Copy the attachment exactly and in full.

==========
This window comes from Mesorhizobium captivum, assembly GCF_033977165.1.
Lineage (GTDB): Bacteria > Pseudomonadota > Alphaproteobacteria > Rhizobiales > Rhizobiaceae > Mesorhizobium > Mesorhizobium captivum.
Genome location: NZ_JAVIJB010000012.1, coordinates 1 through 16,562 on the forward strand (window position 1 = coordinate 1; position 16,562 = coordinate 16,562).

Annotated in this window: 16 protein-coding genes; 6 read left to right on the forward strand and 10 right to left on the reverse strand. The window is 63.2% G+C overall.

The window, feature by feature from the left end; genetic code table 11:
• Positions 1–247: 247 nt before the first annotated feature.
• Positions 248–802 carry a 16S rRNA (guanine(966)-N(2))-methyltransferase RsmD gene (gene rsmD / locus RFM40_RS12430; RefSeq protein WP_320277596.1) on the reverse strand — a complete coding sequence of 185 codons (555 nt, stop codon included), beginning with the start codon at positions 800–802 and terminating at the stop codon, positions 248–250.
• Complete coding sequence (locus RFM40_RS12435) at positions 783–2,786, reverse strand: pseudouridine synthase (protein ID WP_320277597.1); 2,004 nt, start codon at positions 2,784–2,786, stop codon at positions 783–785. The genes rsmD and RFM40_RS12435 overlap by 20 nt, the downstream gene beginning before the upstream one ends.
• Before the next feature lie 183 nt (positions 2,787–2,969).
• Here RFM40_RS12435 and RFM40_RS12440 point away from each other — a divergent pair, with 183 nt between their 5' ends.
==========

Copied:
This window comes from Mesorhizobium captivum, assembly GCF_033977165.1.
Lineage (GTDB): Bacteria > Pseudomonadota > Alphaproteobacteria > Rhizobiales > Rhizobiaceae > Mesorhizobium > Mesorhizobium captivum.
Genome location: NZ_JAVIJB010000012.1, coordinates 1 through 16,562 on the forward strand (window position 1 = coordinate 1; position 16,562 = coordinate 16,562).

Annotated in this window: 16 protein-coding genes; 6 read left to right on the forward strand and 10 right to left on the reverse strand. The window is 63.2% G+C overall.

The window, feature by feature from the left end; genetic code table 11:
• Positions 1–247: 247 nt before the first annotated feature.
• Positions 248–802 carry a 16S rRNA (guanine(966)-N(2))-methyltransferase RsmD gene (gene rsmD / locus RFM40_RS12430; RefSeq protein WP_320277596.1) on the reverse strand — a complete coding sequence of 185 codons (555 nt, stop codon included), beginning with the start codon at positions 800–802 and terminating at the stop codon, positions 248–250.
• Complete coding sequence (locus RFM40_RS12435) at positions 783–2,786, reverse strand: pseudouridine synthase (protein ID WP_320277597.1); 2,004 nt, start codon at positions 2,784–2,786, stop codon at positions 783–785. The genes rsmD and RFM40_RS12435 overlap by 20 nt, the downstream gene beginning before the upstream one ends.
• Before the next feature lie 183 nt (positions 2,787–2,969).
• Here RFM40_RS12435 and RFM40_RS12440 point away from each other — a divergent pair, with 183 nt between their 5' ends.